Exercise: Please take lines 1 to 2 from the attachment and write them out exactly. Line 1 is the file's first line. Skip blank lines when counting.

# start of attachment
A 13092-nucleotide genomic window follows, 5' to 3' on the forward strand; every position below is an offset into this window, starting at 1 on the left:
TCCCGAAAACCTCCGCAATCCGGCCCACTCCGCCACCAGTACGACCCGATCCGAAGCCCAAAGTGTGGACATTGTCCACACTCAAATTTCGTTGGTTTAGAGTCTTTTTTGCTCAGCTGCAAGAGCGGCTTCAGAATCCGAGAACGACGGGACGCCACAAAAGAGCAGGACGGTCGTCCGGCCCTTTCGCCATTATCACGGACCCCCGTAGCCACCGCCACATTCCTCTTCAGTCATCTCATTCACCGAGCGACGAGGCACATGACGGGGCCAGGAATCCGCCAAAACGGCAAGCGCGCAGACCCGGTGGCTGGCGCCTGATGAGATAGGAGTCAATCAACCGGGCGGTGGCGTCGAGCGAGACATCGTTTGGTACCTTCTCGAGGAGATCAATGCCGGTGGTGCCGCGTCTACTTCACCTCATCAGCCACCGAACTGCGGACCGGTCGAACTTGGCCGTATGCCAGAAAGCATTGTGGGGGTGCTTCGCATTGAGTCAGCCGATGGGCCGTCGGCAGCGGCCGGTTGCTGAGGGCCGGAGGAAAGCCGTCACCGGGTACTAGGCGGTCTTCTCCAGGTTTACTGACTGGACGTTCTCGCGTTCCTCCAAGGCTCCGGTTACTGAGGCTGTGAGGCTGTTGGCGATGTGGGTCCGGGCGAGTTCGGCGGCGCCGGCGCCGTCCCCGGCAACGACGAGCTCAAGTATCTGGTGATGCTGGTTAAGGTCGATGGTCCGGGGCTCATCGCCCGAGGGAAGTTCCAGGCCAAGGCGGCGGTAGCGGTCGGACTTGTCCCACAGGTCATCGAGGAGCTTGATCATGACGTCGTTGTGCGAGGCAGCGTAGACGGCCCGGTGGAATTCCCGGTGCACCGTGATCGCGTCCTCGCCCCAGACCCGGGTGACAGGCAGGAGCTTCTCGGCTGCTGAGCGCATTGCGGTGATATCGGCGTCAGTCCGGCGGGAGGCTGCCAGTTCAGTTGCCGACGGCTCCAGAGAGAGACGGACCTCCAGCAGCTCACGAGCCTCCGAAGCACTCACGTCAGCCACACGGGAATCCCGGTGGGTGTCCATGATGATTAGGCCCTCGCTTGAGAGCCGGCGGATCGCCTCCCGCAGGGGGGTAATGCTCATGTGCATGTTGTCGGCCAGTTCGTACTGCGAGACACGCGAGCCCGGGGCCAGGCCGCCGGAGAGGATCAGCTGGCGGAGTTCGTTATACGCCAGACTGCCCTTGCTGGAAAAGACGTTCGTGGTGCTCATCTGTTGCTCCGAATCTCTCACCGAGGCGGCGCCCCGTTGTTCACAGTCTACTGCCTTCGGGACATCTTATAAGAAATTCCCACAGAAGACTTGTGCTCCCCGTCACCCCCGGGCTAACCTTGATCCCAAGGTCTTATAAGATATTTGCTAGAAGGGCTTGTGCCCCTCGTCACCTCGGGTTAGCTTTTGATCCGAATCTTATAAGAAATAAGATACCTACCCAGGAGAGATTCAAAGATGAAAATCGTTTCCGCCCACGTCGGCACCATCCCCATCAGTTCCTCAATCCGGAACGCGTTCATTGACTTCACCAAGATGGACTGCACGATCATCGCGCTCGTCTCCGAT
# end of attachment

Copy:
A 13092-nucleotide genomic window follows, 5' to 3' on the forward strand; every position below is an offset into this window, starting at 1 on the left:
TCCCGAAAACCTCCGCAATCCGGCCCACTCCGCCACCAGTACGACCCGATCCGAAGCCCAAAGTGTGGACATTGTCCACACTCAAATTTCGTTGGTTTAGAGTCTTTTTTGCTCAGCTGCAAGAGCGGCTTCAGAATCCGAGAACGACGGGACGCCACAAAAGAGCAGGACGGTCGTCCGGCCCTTTCGCCATTATCACGGACCCCCGTAGCCACCGCCACATTCCTCTTCAGTCATCTCATTCACCGAGCGACGAGGCACATGACGGGGCCAGGAATCCGCCAAAACGGCAAGCGCGCAGACCCGGTGGCTGGCGCCTGATGAGATAGGAGTCAATCAACCGGGCGGTGGCGTCGAGCGAGACATCGTTTGGTACCTTCTCGAGGAGATCAATGCCGGTGGTGCCGCGTCTACTTCACCTCATCAGCCACCGAACTGCGGACCGGTCGAACTTGGCCGTATGCCAGAAAGCATTGTGGGGGTGCTTCGCATTGAGTCAGCCGATGGGCCGTCGGCAGCGGCCGGTTGCTGAGGGCCGGAGGAAAGCCGTCACCGGGTACTAGGCGGTCTTCTCCAGGTTTACTGACTGGACGTTCTCGCGTTCCTCCAAGGCTCCGGTTACTGAGGCTGTGAGGCTGTTGGCGATGTGGGTCCGGGCGAGTTCGGCGGCGCCGGCGCCGTCCCCGGCAACGACGAGCTCAAGTATCTGGTGATGCTGGTTAAGGTCGATGGTCCGGGGCTCATCGCCCGAGGGAAGTTCCAGGCCAAGGCGGCGGTAGCGGTCGGACTTGTCCCACAGGTCATCGAGGAGCTTGATCATGACGTCGTTGTGCGAGGCAGCGTAGACGGCCCGGTGGAATTCCCGGTGCACCGTGATCGCGTCCTCGCCCCAGACCCGGGTGACAGGCAGGAGCTTCTCGGCTGCTGAGCGCATTGCGGTGATATCGGCGTCAGTCCGGCGGGAGGCTGCCAGTTCAGTTGCCGACGGCTCCAGAGAGAGACGGACCTCCAGCAGCTCACGAGCCTCCGAAGCACTCACGTCAGCCACACGGGAATCCCGGTGGGTGTCCATGATGATTAGGCCCTCGCTTGAGAGCCGGCGGATCGCCTCCCGCAGGGGGGTAATGCTCATGTGCATGTTGTCGGCCAGTTCGTACTGCGAGACACGCGAGCCCGGGGCCAGGCCGCCGGAGAGGATCAGCTGGCGGAGTTCGTTATACGCCAGACTGCCCTTGCTGGAAAAGACGTTCGTGGTGCTCATCTGTTGCTCCGAATCTCTCACCGAGGCGGCGCCCCGTTGTTCACAGTCTACTGCCTTCGGGACATCTTATAAGAAATTCCCACAGAAGACTTGTGCTCCCCGTCACCCCCGGGCTAACCTTGATCCCAAGGTCTTATAAGATATTTGCTAGAAGGGCTTGTGCCCCTCGTCACCTCGGGTTAGCTTTTGATCCGAATCTTATAAGAAATAAGATACCTACCCAGGAGAGATTCAAAGATGAAAATCGTTTCCGCCCACGTCGGCACCATCCCCATCAGTTCCTCAATCCGGAACGCGTTCATTGACTTCACCAAGATGGACTGCACGATCATCGCGCTCGTCTCCGAT